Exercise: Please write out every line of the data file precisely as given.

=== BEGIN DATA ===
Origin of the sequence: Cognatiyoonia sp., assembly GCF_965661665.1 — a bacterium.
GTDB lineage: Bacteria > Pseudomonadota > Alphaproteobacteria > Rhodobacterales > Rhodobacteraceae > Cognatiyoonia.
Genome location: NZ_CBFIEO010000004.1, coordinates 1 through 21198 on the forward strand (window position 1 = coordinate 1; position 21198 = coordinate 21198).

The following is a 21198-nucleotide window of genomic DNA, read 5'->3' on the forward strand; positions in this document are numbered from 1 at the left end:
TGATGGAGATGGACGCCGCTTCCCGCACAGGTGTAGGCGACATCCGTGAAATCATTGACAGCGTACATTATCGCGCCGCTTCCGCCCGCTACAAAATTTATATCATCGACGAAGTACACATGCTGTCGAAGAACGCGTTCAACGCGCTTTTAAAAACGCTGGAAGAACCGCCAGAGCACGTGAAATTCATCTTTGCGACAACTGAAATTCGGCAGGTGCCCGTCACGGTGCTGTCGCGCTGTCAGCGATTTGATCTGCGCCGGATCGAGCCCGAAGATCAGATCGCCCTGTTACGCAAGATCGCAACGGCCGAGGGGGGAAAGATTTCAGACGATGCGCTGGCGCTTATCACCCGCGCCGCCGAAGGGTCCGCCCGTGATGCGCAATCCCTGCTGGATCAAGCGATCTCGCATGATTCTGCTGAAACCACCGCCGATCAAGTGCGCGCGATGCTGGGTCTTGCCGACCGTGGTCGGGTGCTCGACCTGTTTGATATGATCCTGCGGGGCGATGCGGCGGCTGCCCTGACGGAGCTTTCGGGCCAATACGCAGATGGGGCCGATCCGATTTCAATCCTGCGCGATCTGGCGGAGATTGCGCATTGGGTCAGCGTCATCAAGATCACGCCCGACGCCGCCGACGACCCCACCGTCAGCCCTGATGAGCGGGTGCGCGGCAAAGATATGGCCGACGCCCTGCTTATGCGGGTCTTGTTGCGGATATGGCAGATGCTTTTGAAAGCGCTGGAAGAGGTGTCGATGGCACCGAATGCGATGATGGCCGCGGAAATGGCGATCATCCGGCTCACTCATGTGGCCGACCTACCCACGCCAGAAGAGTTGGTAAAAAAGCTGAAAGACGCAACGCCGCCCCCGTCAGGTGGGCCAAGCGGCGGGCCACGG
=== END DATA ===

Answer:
Origin of the sequence: Cognatiyoonia sp., assembly GCF_965661665.1 — a bacterium.
GTDB lineage: Bacteria > Pseudomonadota > Alphaproteobacteria > Rhodobacterales > Rhodobacteraceae > Cognatiyoonia.
Genome location: NZ_CBFIEO010000004.1, coordinates 1 through 21198 on the forward strand (window position 1 = coordinate 1; position 21198 = coordinate 21198).

The following is a 21198-nucleotide window of genomic DNA, read 5'->3' on the forward strand; positions in this document are numbered from 1 at the left end:
TGATGGAGATGGACGCCGCTTCCCGCACAGGTGTAGGCGACATCCGTGAAATCATTGACAGCGTACATTATCGCGCCGCTTCCGCCCGCTACAAAATTTATATCATCGACGAAGTACACATGCTGTCGAAGAACGCGTTCAACGCGCTTTTAAAAACGCTGGAAGAACCGCCAGAGCACGTGAAATTCATCTTTGCGACAACTGAAATTCGGCAGGTGCCCGTCACGGTGCTGTCGCGCTGTCAGCGATTTGATCTGCGCCGGATCGAGCCCGAAGATCAGATCGCCCTGTTACGCAAGATCGCAACGGCCGAGGGGGGAAAGATTTCAGACGATGCGCTGGCGCTTATCACCCGCGCCGCCGAAGGGTCCGCCCGTGATGCGCAATCCCTGCTGGATCAAGCGATCTCGCATGATTCTGCTGAAACCACCGCCGATCAAGTGCGCGCGATGCTGGGTCTTGCCGACCGTGGTCGGGTGCTCGACCTGTTTGATATGATCCTGCGGGGCGATGCGGCGGCTGCCCTGACGGAGCTTTCGGGCCAATACGCAGATGGGGCCGATCCGATTTCAATCCTGCGCGATCTGGCGGAGATTGCGCATTGGGTCAGCGTCATCAAGATCACGCCCGACGCCGCCGACGACCCCACCGTCAGCCCTGATGAGCGGGTGCGCGGCAAAGATATGGCCGACGCCCTGCTTATGCGGGTCTTGTTGCGGATATGGCAGATGCTTTTGAAAGCGCTGGAAGAGGTGTCGATGGCACCGAATGCGATGATGGCCGCGGAAATGGCGATCATCCGGCTCACTCATGTGGCCGACCTACCCACGCCAGAAGAGTTGGTAAAAAAGCTGAAAGACGCAACGCCGCCCCCGTCAGGTGGGCCAAGCGGCGGGCCACGG